So you’re a design-minded, creative person interested in visual merchandising? You may be wondering how to get your foot in the door or what the day-to-day life of a visual merchandiser is like. To help you get started, below is information on visual merchandising career paths, the occupational outlook, and tips for landing a visual merchandising job.


Visual Merchandising Careers & Outlook

The fashion industry is on the rise throughout the world. predicts that the clothing, accessories, and footwear market will be worth in excess of 2.2 trillion U.S. dollars by 2019. More than 25 million people work in the apparel and accessories sector worldwide.

Visual merchandisers who can create enticing store environments and creative displays that move products are in high demand. The fashion industry thrives on developing new styles, designs, and merchandise. This makes a talented visual merchandiser a valuable asset to a fashion business.

As brick-and-mortar retail stores compete with online shopping, there is ever-greater emphasis on the in-store customer experience. Visual merchandisers who understand their customers and can develop strategies to improve their shopping experience will continue to be highly valuable to retail employers. What’s more, the visual merchandiser’s skill set is important to virtually all sectors of the fashion and related industries. This means that  visual merchandisers may find career opportunities in any number of niche industries and markets.


Jobs You Can Get with a Visual Merchandising Degree

Courses in visual merchandising focus on design and product presentation principles, as well as fashion trend analysis and other business concepts. A visual merchandising degree prepares students for a career in visual merchandising or related positions in fashion and retail.

  • Visual Merchandiser

    Visual merchandisers conceive and implement creative product displays and other visual elements in a retail store. Their goal is to establish a distinctive atmosphere and aesthetic to drive customers’ in-store purchase decisions. Relying on their imagination and design know-how, visual merchandisers may craft window installations, in-store displays, poster art, seasonal decorations, as well as other in-store dimensional marketing techniques.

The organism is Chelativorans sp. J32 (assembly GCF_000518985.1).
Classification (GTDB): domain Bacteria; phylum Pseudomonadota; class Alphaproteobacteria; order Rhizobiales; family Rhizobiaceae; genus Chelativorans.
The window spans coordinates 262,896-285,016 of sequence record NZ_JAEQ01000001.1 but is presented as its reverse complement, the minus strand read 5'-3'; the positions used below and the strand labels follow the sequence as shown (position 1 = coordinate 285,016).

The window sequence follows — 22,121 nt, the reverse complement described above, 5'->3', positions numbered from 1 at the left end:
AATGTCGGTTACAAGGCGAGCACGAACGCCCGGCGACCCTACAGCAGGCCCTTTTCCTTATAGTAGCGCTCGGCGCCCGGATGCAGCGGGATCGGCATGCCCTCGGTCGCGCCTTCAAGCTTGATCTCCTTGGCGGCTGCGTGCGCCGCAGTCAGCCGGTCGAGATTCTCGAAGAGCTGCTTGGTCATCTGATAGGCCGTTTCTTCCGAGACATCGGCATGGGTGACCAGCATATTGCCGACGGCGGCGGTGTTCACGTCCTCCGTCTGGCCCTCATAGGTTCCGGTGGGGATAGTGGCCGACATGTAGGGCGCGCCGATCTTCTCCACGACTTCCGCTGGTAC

• Store Planner

    A store planner plans the visual layout of merchandise in the store. Store planners may use computer-aided design (CAD) software to map out visual displays and product placement.  Much like a visual merchandiser, the store planner blends creativity with market research to create effective display strategies and determine display locations. By positioning an eye-catching display or a promotional item in just the right place, a store planner can help move merchandise and drive sales. Store planners are also often involved in tracking and stocking inventory and making stocking decisions

  • Merchandising Analyst

    Merchandise analysts monitor inventory and chart a store’s sales and profits. They are also responsible for determining the risks and benefits of products in inventory. Paying close attention to consumer buying patterns, merchandising analysts use these insights to design inventory displays that result in product sales. Merchandising analysts often work with buyers, managers and executives, presenting their findings on sales trends. Merchandise analysts are often involved in decision-making about inventory management and purchasing, with the aim of increasing revenue and minimizing loss.

    Merchandise analysts need strong analytical and organizational abilities, and have knowledge about finance and inventory reporting. Given the tight deadlines merchandising analysts often work within, these professionals should be good with time management. Merchandising analysts should also have strong written and oral communication skills to facilitate cross-departmental work


Visual Merchandising Job Outlook

Visual merchandising is a subset of fashion marketing, and is anticipated to grow in importance in the coming years. The U.S. Bureau of Labor Statistics (BLS) anticipates all marketing managers (not fashion-specific) will see an employment increase of 9% between the years 2014 and 2024. Visual merchandising specifically is often cited as an in-demand profession as a result of  the evolving relationship between retail and design.


How to Get a Job in Visual Merchandising

Pursuing a career in visual merchandising will require a combination of education and experience in product display and merchandising. While educational requirements can vary by employer, most prefer applicants who have earned a degree from a reputable fashion school. Your employment prospects will be better if you have a combination of hands-on experience and in-class knowledge. LIM College’s Visual Merchandising degree program blends practical and theoretical instruction with hands-on practice and internships to prepare you for a rewarding visual merchandising career.


Visual Merchandising Degrees at LIM College

Interested in starting down the path to a career in visual merchandising? LIM College offers a specialized visual merchandising degree program.

Undergraduate Programs

Bachelor of Business Administration (BBA) / 4-Year Degree
The Bachelor of Business Administration (BBA) Visual Merchandising degree program provides an in-depth analysis of the retail store environment. You're introduced to the principles, philosophies and technologies of visual merchandising through first-hand exploration and hands-on classroom experimentation.

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More About Visual Merchandising

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